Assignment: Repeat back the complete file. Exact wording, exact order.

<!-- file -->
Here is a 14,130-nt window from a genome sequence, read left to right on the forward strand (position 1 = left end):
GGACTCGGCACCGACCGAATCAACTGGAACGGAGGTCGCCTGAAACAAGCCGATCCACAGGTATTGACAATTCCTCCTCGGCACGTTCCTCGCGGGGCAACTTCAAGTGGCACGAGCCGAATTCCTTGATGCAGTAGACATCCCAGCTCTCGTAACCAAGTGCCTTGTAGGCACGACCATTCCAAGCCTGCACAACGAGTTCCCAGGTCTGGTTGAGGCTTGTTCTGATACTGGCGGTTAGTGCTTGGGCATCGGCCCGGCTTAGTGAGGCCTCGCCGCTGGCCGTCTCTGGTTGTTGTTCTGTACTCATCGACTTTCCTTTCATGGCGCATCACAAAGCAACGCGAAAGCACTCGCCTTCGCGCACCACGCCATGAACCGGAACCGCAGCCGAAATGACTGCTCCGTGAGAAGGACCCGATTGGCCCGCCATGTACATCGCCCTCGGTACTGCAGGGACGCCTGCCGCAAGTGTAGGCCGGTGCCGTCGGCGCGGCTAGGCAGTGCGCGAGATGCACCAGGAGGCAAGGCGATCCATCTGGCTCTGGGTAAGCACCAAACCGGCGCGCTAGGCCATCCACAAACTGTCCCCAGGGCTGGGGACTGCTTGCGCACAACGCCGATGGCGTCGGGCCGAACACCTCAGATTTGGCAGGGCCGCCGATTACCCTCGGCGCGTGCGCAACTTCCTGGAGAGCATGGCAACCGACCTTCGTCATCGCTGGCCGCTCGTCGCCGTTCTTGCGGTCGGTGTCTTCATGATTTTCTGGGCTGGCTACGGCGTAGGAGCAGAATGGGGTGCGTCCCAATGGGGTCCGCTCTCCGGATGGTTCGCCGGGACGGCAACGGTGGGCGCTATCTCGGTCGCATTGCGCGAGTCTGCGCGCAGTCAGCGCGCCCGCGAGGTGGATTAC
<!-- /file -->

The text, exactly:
Here is a 14,130-nt window from a genome sequence, read left to right on the forward strand (position 1 = left end):
GGACTCGGCACCGACCGAATCAACTGGAACGGAGGTCGCCTGAAACAAGCCGATCCACAGGTATTGACAATTCCTCCTCGGCACGTTCCTCGCGGGGCAACTTCAAGTGGCACGAGCCGAATTCCTTGATGCAGTAGACATCCCAGCTCTCGTAACCAAGTGCCTTGTAGGCACGACCATTCCAAGCCTGCACAACGAGTTCCCAGGTCTGGTTGAGGCTTGTTCTGATACTGGCGGTTAGTGCTTGGGCATCGGCCCGGCTTAGTGAGGCCTCGCCGCTGGCCGTCTCTGGTTGTTGTTCTGTACTCATCGACTTTCCTTTCATGGCGCATCACAAAGCAACGCGAAAGCACTCGCCTTCGCGCACCACGCCATGAACCGGAACCGCAGCCGAAATGACTGCTCCGTGAGAAGGACCCGATTGGCCCGCCATGTACATCGCCCTCGGTACTGCAGGGACGCCTGCCGCAAGTGTAGGCCGGTGCCGTCGGCGCGGCTAGGCAGTGCGCGAGATGCACCAGGAGGCAAGGCGATCCATCTGGCTCTGGGTAAGCACCAAACCGGCGCGCTAGGCCATCCACAAACTGTCCCCAGGGCTGGGGACTGCTTGCGCACAACGCCGATGGCGTCGGGCCGAACACCTCAGATTTGGCAGGGCCGCCGATTACCCTCGGCGCGTGCGCAACTTCCTGGAGAGCATGGCAACCGACCTTCGTCATCGCTGGCCGCTCGTCGCCGTTCTTGCGGTCGGTGTCTTCATGATTTTCTGGGCTGGCTACGGCGTAGGAGCAGAATGGGGTGCGTCCCAATGGGGTCCGCTCTCCGGATGGTTCGCCGGGACGGCAACGGTGGGCGCTATCTCGGTCGCATTGCGCGAGTCTGCGCGCAGTCAGCGCGCCCGCGAGGTGGATTAC